Why did the Japanese give Cherry Blossom trees to the city of Washington, D.C.?
What is the story behind the gift? Do the trees represent something? Are Cherry Blossom trees well suited for the D.C. climate, was that why they were chosen?
What tree would be a good gift from one country to another? Have other countries received trees as gifts? What kind of tree would make a good gift for a special birthday? Why is a tree a good gift? How can you gift a tree to someone?
So many questions that might lead to an authentic project. And if you end up the proud owner of a special tree in a big pot in your home, or in your yard, you can thank me later!
Fallingwater, designed by Frank Lloyd Wright, is one of the most iconic homes of the 20th century. Wright’s use of surrounding landscape in design was way ahead of his time. His designs were inspirational, amazing, and stunningly beautiful.
The family that owned Fallingwater originally wanted the home to sit on land with a view of the waterfall that was on their property. Frank Lloyd Wright designed the home to sit on top of the waterfall.
There are so many authentic projects that Fallingwater could inspire. A biography and study of Frank Lloyd Wright’s designs would be a fascinating project. Designing and even building a model influenced by his structures would be another fantastic project.
This one really has me intrigued. I would love to see reports about/photos of authentic projects that might spring from a study of Frank Lloyd Wright and/or Fallingwater!
*Fallingwater is located in Southwestern Pennsylvania. If you are ever in the area, I highly recommend a visit!
I recently ate at a restaurant which was decorated with ukuleles. I really know very little about ukuleles. Where were they invented? Where are they popular? What is the difference between a ukulele and a guitar? Do they tend to be played for a specific kind of music?
Projects could include a timeline history of the ukulele. Perhaps comparing and contrasting string instruments. Building a string instrument. Learning to play a string instrument. Writing music for a string instrument. Performing on a string instrument. Researching the history of the flute – remember for true authentic learning, the project is driven by student interest. If your student is not interested in ukuleles, this can be a jumping off point for another musical instrument. If this leads to a discussion about marching bands, which leads to a discussion about football, which leads to a project about football…that is authentic learning!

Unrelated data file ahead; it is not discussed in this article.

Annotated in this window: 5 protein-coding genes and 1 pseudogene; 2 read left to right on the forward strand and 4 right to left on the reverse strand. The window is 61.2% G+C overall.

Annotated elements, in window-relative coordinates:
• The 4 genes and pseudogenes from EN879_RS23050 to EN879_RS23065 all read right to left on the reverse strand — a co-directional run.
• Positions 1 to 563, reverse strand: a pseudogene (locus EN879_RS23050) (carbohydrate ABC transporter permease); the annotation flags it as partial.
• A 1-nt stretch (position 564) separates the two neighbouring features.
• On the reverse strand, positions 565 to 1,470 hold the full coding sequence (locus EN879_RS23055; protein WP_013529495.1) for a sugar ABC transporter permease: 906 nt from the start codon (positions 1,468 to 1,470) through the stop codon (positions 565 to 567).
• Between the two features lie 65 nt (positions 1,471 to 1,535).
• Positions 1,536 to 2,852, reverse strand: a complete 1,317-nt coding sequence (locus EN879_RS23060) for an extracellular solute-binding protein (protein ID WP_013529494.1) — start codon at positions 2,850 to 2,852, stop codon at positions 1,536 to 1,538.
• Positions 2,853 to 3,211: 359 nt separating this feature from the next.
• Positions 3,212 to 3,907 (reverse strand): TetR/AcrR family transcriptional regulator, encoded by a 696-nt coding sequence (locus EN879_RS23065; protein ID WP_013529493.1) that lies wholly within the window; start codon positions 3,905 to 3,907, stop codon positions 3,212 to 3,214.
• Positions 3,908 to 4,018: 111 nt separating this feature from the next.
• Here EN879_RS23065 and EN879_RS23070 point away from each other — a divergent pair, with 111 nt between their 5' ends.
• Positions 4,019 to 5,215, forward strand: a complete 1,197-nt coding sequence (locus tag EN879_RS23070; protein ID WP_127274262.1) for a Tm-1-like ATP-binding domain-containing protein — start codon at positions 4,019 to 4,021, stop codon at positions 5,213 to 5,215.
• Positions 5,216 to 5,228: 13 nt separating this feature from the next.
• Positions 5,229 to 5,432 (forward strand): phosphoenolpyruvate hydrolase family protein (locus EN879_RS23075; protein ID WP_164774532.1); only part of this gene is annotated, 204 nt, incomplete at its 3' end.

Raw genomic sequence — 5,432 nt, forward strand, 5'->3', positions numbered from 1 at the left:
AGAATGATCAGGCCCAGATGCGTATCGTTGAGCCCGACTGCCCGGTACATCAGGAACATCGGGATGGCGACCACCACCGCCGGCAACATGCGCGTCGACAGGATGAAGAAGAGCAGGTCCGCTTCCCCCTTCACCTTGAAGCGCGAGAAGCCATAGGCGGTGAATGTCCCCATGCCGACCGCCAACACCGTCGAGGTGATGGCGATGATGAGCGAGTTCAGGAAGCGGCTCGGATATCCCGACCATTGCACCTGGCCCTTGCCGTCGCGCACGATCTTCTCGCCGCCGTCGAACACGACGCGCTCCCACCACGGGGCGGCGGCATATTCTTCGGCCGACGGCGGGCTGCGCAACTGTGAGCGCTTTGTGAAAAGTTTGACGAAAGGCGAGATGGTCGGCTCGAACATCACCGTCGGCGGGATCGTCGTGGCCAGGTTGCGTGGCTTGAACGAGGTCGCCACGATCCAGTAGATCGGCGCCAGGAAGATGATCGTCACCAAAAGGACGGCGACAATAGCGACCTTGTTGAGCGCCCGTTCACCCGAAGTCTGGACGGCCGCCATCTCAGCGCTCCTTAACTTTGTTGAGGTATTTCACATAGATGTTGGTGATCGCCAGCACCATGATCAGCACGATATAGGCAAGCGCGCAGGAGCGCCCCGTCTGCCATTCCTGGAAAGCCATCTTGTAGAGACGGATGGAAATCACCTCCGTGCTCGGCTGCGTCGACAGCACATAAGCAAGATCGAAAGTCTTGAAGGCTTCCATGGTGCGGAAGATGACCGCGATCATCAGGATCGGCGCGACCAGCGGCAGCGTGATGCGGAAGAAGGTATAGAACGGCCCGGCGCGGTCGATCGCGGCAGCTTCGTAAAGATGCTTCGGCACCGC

I live about four hours from Washington, D.C. The city is full of wonderful monuments for just about anything and everything. Some are fascinating, some are informative, some entertaining, and many extremely solemn.
Behind every monument is a story. I have had the privilege to travel and visit many countries, and the one thing that all countries have are monuments. And every monument tells a story.
Monuments could definitely inspire an authentic project. A monument might inspire a student to research more about the person or event that the monument honors. It might inspire a project about constructing monuments. Or it might inspire a student created monument to a person or event that a student wishes to honor. Lots of jumping off points.
*If you look closely at the picture of the Washington Monument at the bottom of this blog, you will notice the color of the stone changes about one-third of the way up…Why? Interesting authentic story to research…
Quilt by Chris Staver
As I have often mentioned in my blog, so many different things can inspire an authentic project. A girlfriend of mine creates amazing quilts. I call what she does “painting with fabric.” I was at a museum exhibition of her work recently. Several of her quilts have environmental themes. One of her quilts depicts toxic waste drums. (Unusual for a quilt, and absolutely incredible work!) This got me thinking about waste management.
We produce so much waste on our planet that we need to dispose of. There are several ways a project could look at this issue. Ideas about how to produce less waste. Recycling ideas, disposal ideas…
The important thing to remember when teaching authentically is the starting point is just that, a starting point. If somehow this project turns into recycling old cookbooks, which results in the use of, or the improvement of, an old recipe…that is exactly what authentic teaching and learning is. The goal is for the student to read, write, use math, investigate, produce…
When students are engaged, they learn!
Who invented the donut? Why do donuts have holes? How do you make donuts?
Authentic projects often start with a few simple questions and end with a student developed recipe for delicious tasting zero calorie donuts! ( My blog…my fantasy!)
The picture at the top of this post and the picture at the bottom of this post were taken on the same day. And they were both taken on the same island in Hawaii!
How is that possible? Snow in the tropics? On the same day the young lady went from short sleeves to a winter coat? (Hint – she was high up on a mountain at an observatory in the second picture.)
So, what impacts weather? How many places can you think of where someone could wear a summer outfit and a winter outfit during the same day? Take the authentic learning experience from here…it may end up being a long authentic project about what impacts the weather or a short authentic research experience about what the young lady is standing inside of in the top picture. Or maybe even a huge authentic project about the Hawaiian Islands. With authentic learning you never know where you will end up! Aloha!